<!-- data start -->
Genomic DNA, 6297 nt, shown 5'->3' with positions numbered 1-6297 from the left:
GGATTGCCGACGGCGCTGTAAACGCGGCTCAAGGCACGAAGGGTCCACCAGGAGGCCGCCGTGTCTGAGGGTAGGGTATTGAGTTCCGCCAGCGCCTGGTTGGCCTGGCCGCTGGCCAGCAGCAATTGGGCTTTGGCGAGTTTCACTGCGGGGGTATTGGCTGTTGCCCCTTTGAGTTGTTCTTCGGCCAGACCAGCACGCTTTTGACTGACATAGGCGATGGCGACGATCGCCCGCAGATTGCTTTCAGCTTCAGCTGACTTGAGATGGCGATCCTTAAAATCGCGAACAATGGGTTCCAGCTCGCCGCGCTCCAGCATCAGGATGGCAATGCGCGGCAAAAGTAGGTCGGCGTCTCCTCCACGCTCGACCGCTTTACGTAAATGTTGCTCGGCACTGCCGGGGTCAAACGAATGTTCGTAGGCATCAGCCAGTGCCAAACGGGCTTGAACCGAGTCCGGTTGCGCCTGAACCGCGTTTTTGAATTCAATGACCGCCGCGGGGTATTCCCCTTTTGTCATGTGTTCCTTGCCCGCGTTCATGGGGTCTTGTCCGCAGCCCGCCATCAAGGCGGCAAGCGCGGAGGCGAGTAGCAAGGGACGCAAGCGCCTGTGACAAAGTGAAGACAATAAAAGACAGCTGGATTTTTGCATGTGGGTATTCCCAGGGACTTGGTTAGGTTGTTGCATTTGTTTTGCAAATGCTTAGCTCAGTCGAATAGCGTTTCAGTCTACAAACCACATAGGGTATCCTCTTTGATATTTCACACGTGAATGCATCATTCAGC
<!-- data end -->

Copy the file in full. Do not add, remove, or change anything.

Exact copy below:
Genomic DNA, 6297 nt, shown 5'->3' with positions numbered 1-6297 from the left:
GGATTGCCGACGGCGCTGTAAACGCGGCTCAAGGCACGAAGGGTCCACCAGGAGGCCGCCGTGTCTGAGGGTAGGGTATTGAGTTCCGCCAGCGCCTGGTTGGCCTGGCCGCTGGCCAGCAGCAATTGGGCTTTGGCGAGTTTCACTGCGGGGGTATTGGCTGTTGCCCCTTTGAGTTGTTCTTCGGCCAGACCAGCACGCTTTTGACTGACATAGGCGATGGCGACGATCGCCCGCAGATTGCTTTCAGCTTCAGCTGACTTGAGATGGCGATCCTTAAAATCGCGAACAATGGGTTCCAGCTCGCCGCGCTCCAGCATCAGGATGGCAATGCGCGGCAAAAGTAGGTCGGCGTCTCCTCCACGCTCGACCGCTTTACGTAAATGTTGCTCGGCACTGCCGGGGTCAAACGAATGTTCGTAGGCATCAGCCAGTGCCAAACGGGCTTGAACCGAGTCCGGTTGCGCCTGAACCGCGTTTTTGAATTCAATGACCGCCGCGGGGTATTCCCCTTTTGTCATGTGTTCCTTGCCCGCGTTCATGGGGTCTTGTCCGCAGCCCGCCATCAAGGCGGCAAGCGCGGAGGCGAGTAGCAAGGGACGCAAGCGCCTGTGACAAAGTGAAGACAATAAAAGACAGCTGGATTTTTGCATGTGGGTATTCCCAGGGACTTGGTTAGGTTGTTGCATTTGTTTTGCAAATGCTTAGCTCAGTCGAATAGCGTTTCAGTCTACAAACCACATAGGGTATCCTCTTTGATATTTCACACGTGAATGCATCATTCAGC